Background The need for replacing conventional plastics has led to an increase of the use biodegradable plastics. Most biodegradable plastic materials are certified for compostability, and their degradation mechanisms by marine bacterial communities, are still largely unknown. Methods Bacterial communities that degrade a poly (butylene adipate-co-terephthalate)-based biodegradable film (PF) were enriched from marine samples. DNA, RNA and proteins were extracted simultaneously from the biofilm and free-living bacteria. Genes of hydrolases similar to the ones involved in polyethylene terephthalate (PET) and monoester mono-2-hydroxyethyl terephthalate (MHET) degradation (PETase and MHETases, respectively) were detected. A MHETase-like gene (Mle046) was then recombinantly expressed. The activity of Mle046 was tested against the end product of PET and PF degradation: MHET and 4-(4-hydroxybutoxycarbonyl) benzoic acid (Bte), respectively. The optimal incubation temperature and pH of Mle046 activity was determined. Results PETase-like (Ples) and MHETase-like (Mles) hydrolases and other enzymes needed for PF degradation were expressed within the microbial community. Within the biofilm, Ples were abundant and upregulated while Mles and terephthalate dioxygenases were abundant in the free-living fraction. Mle046 was the only Mle produced in this fraction and it was highly expressed. The purified Mle046 could degrade MHET and Bte. The optimum temperature of Mle046 activity was 20°C. Conclusion PF degradation is achieved synergistically by labour division among film-attached and free-living bacteria. Understanding the biodegradability of these plastics will facilitate the development of more degradable materials. In addition, the discovery of new PETases- and MHETases-like enzymes will enable their future use in plastic recycling.
Strain San01, isolated from an ant-nest found in the tea estate of Darjeeling, India, was the subject of polyphasic taxonomic studies. Phylogenetic studies based on multilocus sequence analysis ( atpK , gyrA , ftsZ , dnaK and secA ) showed that isolate San01 forms a separate branch within the genus Streptomyces with Streptomyces avermitilis MA-4680 T (ATTC 31267 T =NCIMB 12804 T =NRRL 8165 T ) as the closest neighbour. The average nucleotide identity (ANI) value (83.52%) between the genome sequence of the studied strain and its closest phylogenetic neighbour is below the threshold for assigning prokaryotic strain to a novel species. Strain San01 could also be distinguished from its closest neighbour using a broad range of phenotypic data. The draft genome sequence of isolate San01(NZ_RZYA00000000.1) was estimated to be 9.12 Mbp in size with 71.2% of GC content and it encompasses 39 biosynthetic gene clusters that emphasizes the biotechnological potential of this isolate . Based on the phenotypic, genetic and genomic data, isolate San01 (=JCM 34633 = NCTC 14543) merits to be recognized as a type strain of a novel species and hereby propose the name Streptomyces antnestii sp.nov. Incidentally, this is the first report on Streptomyces genomes from Darjeeling, India.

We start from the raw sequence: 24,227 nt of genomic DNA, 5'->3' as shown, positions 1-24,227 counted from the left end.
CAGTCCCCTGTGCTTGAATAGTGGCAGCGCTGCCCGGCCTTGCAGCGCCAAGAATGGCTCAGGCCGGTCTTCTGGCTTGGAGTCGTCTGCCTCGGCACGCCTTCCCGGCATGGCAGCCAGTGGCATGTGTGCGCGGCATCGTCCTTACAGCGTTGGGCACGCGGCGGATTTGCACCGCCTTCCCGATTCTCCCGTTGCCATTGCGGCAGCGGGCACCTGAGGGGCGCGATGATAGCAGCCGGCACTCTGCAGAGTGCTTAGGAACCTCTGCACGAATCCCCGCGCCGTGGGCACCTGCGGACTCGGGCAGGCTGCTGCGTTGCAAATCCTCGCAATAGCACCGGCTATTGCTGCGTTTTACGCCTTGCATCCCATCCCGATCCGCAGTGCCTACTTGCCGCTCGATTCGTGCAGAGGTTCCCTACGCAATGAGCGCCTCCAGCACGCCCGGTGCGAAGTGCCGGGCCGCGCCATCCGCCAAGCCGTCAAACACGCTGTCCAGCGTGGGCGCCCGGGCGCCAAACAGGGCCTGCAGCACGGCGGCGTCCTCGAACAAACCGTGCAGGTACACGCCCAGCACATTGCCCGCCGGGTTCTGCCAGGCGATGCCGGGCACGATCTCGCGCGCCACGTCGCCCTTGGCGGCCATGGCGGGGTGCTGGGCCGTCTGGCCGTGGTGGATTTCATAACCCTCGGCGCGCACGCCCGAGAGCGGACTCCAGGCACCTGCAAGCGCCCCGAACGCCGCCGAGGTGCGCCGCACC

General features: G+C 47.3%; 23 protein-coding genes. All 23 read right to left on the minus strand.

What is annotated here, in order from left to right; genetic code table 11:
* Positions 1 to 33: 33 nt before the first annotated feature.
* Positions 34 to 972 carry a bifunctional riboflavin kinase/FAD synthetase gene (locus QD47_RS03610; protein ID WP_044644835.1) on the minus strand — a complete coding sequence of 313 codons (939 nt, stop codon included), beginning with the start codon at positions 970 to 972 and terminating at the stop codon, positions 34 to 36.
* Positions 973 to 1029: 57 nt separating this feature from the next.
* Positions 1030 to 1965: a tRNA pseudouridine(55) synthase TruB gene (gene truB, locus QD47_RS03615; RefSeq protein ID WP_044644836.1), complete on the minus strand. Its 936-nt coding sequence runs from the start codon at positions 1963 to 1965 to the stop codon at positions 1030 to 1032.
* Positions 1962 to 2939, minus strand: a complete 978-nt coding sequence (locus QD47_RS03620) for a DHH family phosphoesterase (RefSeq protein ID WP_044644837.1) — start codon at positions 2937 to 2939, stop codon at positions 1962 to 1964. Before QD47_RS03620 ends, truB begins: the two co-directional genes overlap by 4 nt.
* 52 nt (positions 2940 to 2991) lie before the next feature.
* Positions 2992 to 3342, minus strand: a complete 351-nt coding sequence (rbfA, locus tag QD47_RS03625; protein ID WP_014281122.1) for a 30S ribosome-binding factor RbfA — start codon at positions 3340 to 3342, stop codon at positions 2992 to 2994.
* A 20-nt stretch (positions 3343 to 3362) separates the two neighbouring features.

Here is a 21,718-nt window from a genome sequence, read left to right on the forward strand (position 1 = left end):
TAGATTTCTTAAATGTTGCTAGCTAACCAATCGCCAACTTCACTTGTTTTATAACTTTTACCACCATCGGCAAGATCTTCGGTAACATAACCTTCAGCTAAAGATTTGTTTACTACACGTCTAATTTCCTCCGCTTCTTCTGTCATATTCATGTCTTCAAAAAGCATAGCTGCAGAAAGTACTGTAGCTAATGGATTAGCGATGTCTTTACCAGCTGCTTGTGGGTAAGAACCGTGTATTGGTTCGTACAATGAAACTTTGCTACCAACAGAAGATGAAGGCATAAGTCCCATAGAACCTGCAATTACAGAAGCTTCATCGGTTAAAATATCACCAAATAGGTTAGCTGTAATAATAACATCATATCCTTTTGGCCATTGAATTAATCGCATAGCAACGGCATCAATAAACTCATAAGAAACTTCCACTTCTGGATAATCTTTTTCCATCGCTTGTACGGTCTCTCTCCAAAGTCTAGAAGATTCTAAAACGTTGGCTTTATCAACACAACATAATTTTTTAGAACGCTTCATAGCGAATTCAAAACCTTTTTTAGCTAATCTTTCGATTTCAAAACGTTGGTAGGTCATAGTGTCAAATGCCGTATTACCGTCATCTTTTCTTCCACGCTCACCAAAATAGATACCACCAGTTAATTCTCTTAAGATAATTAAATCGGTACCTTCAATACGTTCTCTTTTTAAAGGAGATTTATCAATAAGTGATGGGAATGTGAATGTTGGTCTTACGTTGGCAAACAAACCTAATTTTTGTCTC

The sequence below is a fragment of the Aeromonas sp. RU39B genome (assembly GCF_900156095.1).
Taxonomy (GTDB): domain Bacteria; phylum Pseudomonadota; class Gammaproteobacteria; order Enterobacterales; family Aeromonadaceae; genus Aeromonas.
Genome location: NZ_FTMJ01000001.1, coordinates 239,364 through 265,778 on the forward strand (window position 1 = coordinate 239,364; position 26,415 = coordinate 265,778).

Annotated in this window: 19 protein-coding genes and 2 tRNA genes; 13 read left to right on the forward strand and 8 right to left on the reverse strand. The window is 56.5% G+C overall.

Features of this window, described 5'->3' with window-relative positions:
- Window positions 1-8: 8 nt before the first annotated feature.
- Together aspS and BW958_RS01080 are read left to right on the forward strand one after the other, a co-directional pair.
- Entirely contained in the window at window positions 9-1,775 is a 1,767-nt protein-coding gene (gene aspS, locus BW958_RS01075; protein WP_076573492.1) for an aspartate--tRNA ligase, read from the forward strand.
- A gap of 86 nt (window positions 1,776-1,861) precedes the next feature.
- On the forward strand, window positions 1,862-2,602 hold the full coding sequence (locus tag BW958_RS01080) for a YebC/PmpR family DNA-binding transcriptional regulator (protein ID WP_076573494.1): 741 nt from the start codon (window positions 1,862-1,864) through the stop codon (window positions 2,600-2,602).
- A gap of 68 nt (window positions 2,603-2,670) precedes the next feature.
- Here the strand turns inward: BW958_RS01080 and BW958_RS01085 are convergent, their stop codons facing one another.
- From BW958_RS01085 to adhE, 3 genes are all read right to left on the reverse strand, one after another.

Living in extremely metal-rich environments requires specific adaptations, and often, specific metal tolerance genes are encoded on a transferable plasmid. Here, Streptomyces mirabilis P16B-1, isolated from a former mining area and able to grow with up to 130 mM NiSO 4 , was investigated.
The minutes of the online meeting of the Judicial Commission of the International Committee on Systematics of Prokaryotes that was held on 3 March 2022 per video conference are presented.
Yam (Dioscorea spp.) is an important crop for smallholder farmers in the Northeast region of Brazil. Wherever yam is grown, diseases caused by yam mosaic virus (YMV) are prevalent. In the present study, the diversity of YMV infecting Dioscorea cayennensis-rotundata was analyzed. In addition, five species of Dioscorea (D. alata, D. altissima, D. bulbifera, D. subhastata, and D. trifida) commonly found in Brazil were analyzed using ELISA and high-throughput sequencing (HTS). YMV was detected only in D. cayennensis-rotundata, of which 66.7% of the samples tested positive in ELISA. Three YMV genome sequences were assembled from HTS and one by Sanger sequencing to group the sequences in a clade phylogenetically distinct from YMV from other origins. Temporal phylogenetic analyses estimated the mean evolutionary rate for the CP gene of YMV as 1.76 × 10–3 substitutions per site per year, and the time to the most recent common ancestor as 168.68 years (95% Highest Posterior Density, HPD: 48.56–363.28 years), with a most likely geographic origin in the African continent. The data presented in this study contribute to reveal key aspects of the probable epidemiological history of YMV in Brazil.